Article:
Skip to content

Advertisement

  • Research article
  • Open Access
  • Open Peer Review

Psychometric properties and measurement invariance of the Beck hopelessness scale (BHS): results from a German representative population sample

Contributed equally
BMC Psychiatry201818:110

https://doi.org/10.1186/s12888-018-1646-6

  • Received: 16 August 2017
  • Accepted: 6 March 2018
  • Published:
Open Peer Review reports

Abstract

Background

The Beck Hopelessness Scale (BHS) has been the most frequently used instrument for the measurement of hopelessness in the past 40 years. Only recently has it officially been translated into German. The psychometric properties and factor structure of the BHS have been cause for intensive debate in the past.

Methods

Based on a representative sample of the German population (N = 2450) item analysis including item sensitivity, item-total correlation and item difficulty was performed. Confirmatory factor analyses (CFA) for several factor solutions from the literature were performed. Multiple group factor analysis was performed to assess measurement invariance. Construct validity was assessed via the replication of well-established correlations with concurrently assessed measures.

Results

Most items exhibited adequate properties. Items #4, #8 and #13 exhibited poor item characteristics– each of these items had previously received negative evaluations in international studies. A one-dimensional factor solution, favorable for the calculation and interpretation of a sum score, was regarded as adequate.

A bi-factor model with one content factor and two method factors (defined by positive/negative item coding) resulted in an excellent model fit. Cronbach’s alpha in the current sample was .87. Hopelessness, as measured by the BHS, significantly correlated in the expected direction with suicidal ideation (r = .36), depression (r = .53) and life satisfaction (r = −.53). Strict measurement invariance could be established regarding gender and depression status. Due to limited research regarding the interpretation of fit indices with dichotomous data, interpretation of CFA results needs to remain tentative.

Conclusion

The BHS is a valid measure of hopelessness in various subgroups of the general population. Future research could aim at replicating these findings using item response theory and cross-cultural samples. A one-dimensional bi-factor model seems appropriate even in a non-clinical population.

Keywords

  • Beck hopelessness scale (BHS)
  • Hopelessness
  • Population sample
  • Measurement invariance
  • Psychometric analysis
  • Confirmatory factor analysis (CFA)
  • Bi-factor model
  • Factor structure

Background

Hopelessness as a psychological construct is of relevance with regard to various psychological disorders and related symptoms, e.g. depression, suicide, schizophrenia, alcoholism and sociopathy. Due to its role in the etiology of depression, hopelessness became a focus of the work group around Aaron T. Beck. In his cognitive theory, Beck conceptualizes hopelessness as a system of cognitive schemes. These schemes can be characterized by a generalized negative future expectation. An individual characterized as hopeless overestimates the likelihood of unfortunate events while underestimating the occurrence of fortunate and positive events. Positive outcomes are regarded as being very unlikely if not impossible [1]. These dysfunctional beliefs regarding the future are a cornerstone of Becks cognitive triad of depression [2]. The other two elements of this triad are a negative view of the self and a negative view of the world. Although hopelessness and depression correlate very highly, and hopelessness is often observed in depressed individuals, it is not a necessary component of depression [3]. This is taken into account in Abramson’s theory of hopelessness depression, a special subtype of depression. Hopelessness is a proximal cause of the symptoms of hopelessness depression and suicidality is a symptom of this special form of depression, however not of other forms of the clinical picture of depression [3].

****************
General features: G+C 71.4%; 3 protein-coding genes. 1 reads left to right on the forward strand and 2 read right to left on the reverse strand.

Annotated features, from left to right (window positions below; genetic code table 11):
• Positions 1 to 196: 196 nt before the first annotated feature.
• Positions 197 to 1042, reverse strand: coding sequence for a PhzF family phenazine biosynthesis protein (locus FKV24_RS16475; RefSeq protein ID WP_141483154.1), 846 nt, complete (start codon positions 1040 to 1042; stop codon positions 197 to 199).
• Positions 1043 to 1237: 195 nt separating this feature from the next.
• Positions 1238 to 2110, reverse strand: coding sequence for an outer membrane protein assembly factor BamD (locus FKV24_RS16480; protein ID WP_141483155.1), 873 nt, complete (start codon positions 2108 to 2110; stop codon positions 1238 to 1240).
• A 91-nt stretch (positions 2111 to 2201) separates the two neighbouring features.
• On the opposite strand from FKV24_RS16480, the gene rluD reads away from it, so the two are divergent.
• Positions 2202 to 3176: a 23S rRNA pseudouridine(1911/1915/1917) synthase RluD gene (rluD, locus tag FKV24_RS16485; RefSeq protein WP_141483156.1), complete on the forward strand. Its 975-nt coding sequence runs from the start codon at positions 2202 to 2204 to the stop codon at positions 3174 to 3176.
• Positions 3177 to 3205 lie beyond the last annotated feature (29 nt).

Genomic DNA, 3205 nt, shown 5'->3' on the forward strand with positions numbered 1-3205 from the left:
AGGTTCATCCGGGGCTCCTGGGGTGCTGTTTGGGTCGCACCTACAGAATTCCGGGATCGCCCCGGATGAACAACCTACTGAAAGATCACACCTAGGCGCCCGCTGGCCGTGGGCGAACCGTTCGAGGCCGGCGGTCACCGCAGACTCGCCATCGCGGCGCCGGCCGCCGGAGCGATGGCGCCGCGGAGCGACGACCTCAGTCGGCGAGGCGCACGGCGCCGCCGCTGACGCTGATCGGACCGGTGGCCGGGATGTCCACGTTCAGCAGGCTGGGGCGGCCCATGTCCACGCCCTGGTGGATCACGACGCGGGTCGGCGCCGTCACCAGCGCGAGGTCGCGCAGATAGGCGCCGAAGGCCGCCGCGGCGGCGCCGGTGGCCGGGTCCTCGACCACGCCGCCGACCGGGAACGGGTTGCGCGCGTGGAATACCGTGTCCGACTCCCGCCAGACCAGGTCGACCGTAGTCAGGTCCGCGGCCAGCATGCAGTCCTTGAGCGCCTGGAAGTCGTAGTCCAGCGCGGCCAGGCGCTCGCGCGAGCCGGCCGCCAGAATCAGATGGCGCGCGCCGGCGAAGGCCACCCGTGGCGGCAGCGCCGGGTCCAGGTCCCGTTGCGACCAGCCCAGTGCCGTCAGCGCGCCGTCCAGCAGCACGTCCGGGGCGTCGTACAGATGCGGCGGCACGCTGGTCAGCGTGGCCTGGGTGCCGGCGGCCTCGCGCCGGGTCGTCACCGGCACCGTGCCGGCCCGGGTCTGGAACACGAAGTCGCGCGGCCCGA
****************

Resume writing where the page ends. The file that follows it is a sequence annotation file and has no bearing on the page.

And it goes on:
In over 30 years of research, Beck and his colleagues established that hopelessness is more strongly related to suicidality than to depression [4]. In their cognitive model of suicidal behavior Wenzel and Beck [5] acknowledge the crucial role of hopelessness in the context of suicide. They place cognitive schemes at the center of suicidal behavior, one of these being state hopelessness. Furthermore, the World Health Organization [6] recognizes hopelessness as an important suicide risk factor and recommends its assessment in the context of suicidal behavior. Besides its crucial role in suicidality, hopelessness is an important construct in the context of life satisfaction, compliance and recovery in medical care, as well as in the field of forensic psychology [7, 8].

Since its development in 1974, the Beck Hopelessness Scale (BHS) has become the most popular measurement of the hopelessness construct in international studies. It has been translated into dozens of languages and used in hundreds of studies worldwide. The BHS is a 20 item self-assessment questionnaire. All items are scored on a true-false rating scale. After recoding negatively worded items, the number of endorsed items is combined to a sum-score. Based on their own research the authors of the English original suggest the following classification of the BHS-sum score: 0–3 minimal, 4–8 mild, 9–14 moderate, 15–20 severe. Based on investigations on the predictive power of the BHS, most researchers investigating the predictive power of the BHS suggest a cut-off of 9 to be indicative of suicide intentions [4, 911]. However, final interpretations should be left to trained clinicians [12].